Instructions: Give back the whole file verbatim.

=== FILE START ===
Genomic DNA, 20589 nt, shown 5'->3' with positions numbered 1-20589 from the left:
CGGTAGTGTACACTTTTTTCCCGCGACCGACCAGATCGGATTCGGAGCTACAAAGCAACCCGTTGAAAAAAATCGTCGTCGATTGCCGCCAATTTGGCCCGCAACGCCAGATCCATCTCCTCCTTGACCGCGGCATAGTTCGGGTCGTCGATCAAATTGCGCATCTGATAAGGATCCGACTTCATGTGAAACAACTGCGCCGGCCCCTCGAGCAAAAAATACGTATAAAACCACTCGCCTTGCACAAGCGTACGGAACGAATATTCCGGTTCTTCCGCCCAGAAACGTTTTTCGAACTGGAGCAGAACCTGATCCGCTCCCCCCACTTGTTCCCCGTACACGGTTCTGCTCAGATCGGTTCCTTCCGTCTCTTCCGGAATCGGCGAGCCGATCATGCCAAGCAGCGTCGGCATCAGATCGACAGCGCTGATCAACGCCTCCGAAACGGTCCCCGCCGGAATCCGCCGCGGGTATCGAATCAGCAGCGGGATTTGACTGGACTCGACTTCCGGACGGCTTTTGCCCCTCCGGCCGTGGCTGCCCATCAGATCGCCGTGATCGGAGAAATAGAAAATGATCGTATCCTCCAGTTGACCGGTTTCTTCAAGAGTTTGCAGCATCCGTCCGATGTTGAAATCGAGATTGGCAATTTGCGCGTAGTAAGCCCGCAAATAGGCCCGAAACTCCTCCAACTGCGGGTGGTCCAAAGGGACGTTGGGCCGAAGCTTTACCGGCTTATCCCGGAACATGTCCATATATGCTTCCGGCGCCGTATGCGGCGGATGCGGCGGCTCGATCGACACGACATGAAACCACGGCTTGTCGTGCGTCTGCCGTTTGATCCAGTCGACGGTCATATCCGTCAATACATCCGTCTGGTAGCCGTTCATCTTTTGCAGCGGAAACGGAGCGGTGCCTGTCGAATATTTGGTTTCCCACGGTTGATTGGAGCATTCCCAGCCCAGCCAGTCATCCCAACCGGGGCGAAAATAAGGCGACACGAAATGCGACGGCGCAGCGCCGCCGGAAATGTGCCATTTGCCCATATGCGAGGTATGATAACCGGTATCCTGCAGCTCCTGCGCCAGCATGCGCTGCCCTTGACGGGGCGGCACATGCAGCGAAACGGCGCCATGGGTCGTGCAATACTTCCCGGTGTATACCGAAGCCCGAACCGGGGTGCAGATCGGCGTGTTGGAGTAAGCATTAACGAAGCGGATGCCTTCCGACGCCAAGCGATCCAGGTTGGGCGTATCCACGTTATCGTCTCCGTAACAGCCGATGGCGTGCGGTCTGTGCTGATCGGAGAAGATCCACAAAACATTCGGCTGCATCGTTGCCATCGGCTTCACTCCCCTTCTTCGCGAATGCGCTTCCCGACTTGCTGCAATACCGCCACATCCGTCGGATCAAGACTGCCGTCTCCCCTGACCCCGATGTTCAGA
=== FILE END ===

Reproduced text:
Genomic DNA, 20589 nt, shown 5'->3' with positions numbered 1-20589 from the left:
CGGTAGTGTACACTTTTTTCCCGCGACCGACCAGATCGGATTCGGAGCTACAAAGCAACCCGTTGAAAAAAATCGTCGTCGATTGCCGCCAATTTGGCCCGCAACGCCAGATCCATCTCCTCCTTGACCGCGGCATAGTTCGGGTCGTCGATCAAATTGCGCATCTGATAAGGATCCGACTTCATGTGAAACAACTGCGCCGGCCCCTCGAGCAAAAAATACGTATAAAACCACTCGCCTTGCACAAGCGTACGGAACGAATATTCCGGTTCTTCCGCCCAGAAACGTTTTTCGAACTGGAGCAGAACCTGATCCGCTCCCCCCACTTGTTCCCCGTACACGGTTCTGCTCAGATCGGTTCCTTCCGTCTCTTCCGGAATCGGCGAGCCGATCATGCCAAGCAGCGTCGGCATCAGATCGACAGCGCTGATCAACGCCTCCGAAACGGTCCCCGCCGGAATCCGCCGCGGGTATCGAATCAGCAGCGGGATTTGACTGGACTCGACTTCCGGACGGCTTTTGCCCCTCCGGCCGTGGCTGCCCATCAGATCGCCGTGATCGGAGAAATAGAAAATGATCGTATCCTCCAGTTGACCGGTTTCTTCAAGAGTTTGCAGCATCCGTCCGATGTTGAAATCGAGATTGGCAATTTGCGCGTAGTAAGCCCGCAAATAGGCCCGAAACTCCTCCAACTGCGGGTGGTCCAAAGGGACGTTGGGCCGAAGCTTTACCGGCTTATCCCGGAACATGTCCATATATGCTTCCGGCGCCGTATGCGGCGGATGCGGCGGCTCGATCGACACGACATGAAACCACGGCTTGTCGTGCGTCTGCCGTTTGATCCAGTCGACGGTCATATCCGTCAATACATCCGTCTGGTAGCCGTTCATCTTTTGCAGCGGAAACGGAGCGGTGCCTGTCGAATATTTGGTTTCCCACGGTTGATTGGAGCATTCCCAGCCCAGCCAGTCATCCCAACCGGGGCGAAAATAAGGCGACACGAAATGCGACGGCGCAGCGCCGCCGGAAATGTGCCATTTGCCCATATGCGAGGTATGATAACCGGTATCCTGCAGCTCCTGCGCCAGCATGCGCTGCCCTTGACGGGGCGGCACATGCAGCGAAACGGCGCCATGGGTCGTGCAATACTTCCCGGTGTATACCGAAGCCCGAACCGGGGTGCAGATCGGCGTGTTGGAGTAAGCATTAACGAAGCGGATGCCTTCCGACGCCAAGCGATCCAGGTTGGGCGTATCCACGTTATCGTCTCCGTAACAGCCGATGGCGTGCGGTCTGTGCTGATCGGAGAAGATCCACAAAACATTCGGCTGCATCGTTGCCATCGGCTTCACTCCCCTTCTTCGCGAATGCGCTTCCCGACTTGCTGCAATACCGCCACATCCGTCGGATCAAGACTGCCGTCTCCCCTGACCCCGATGTTCAGA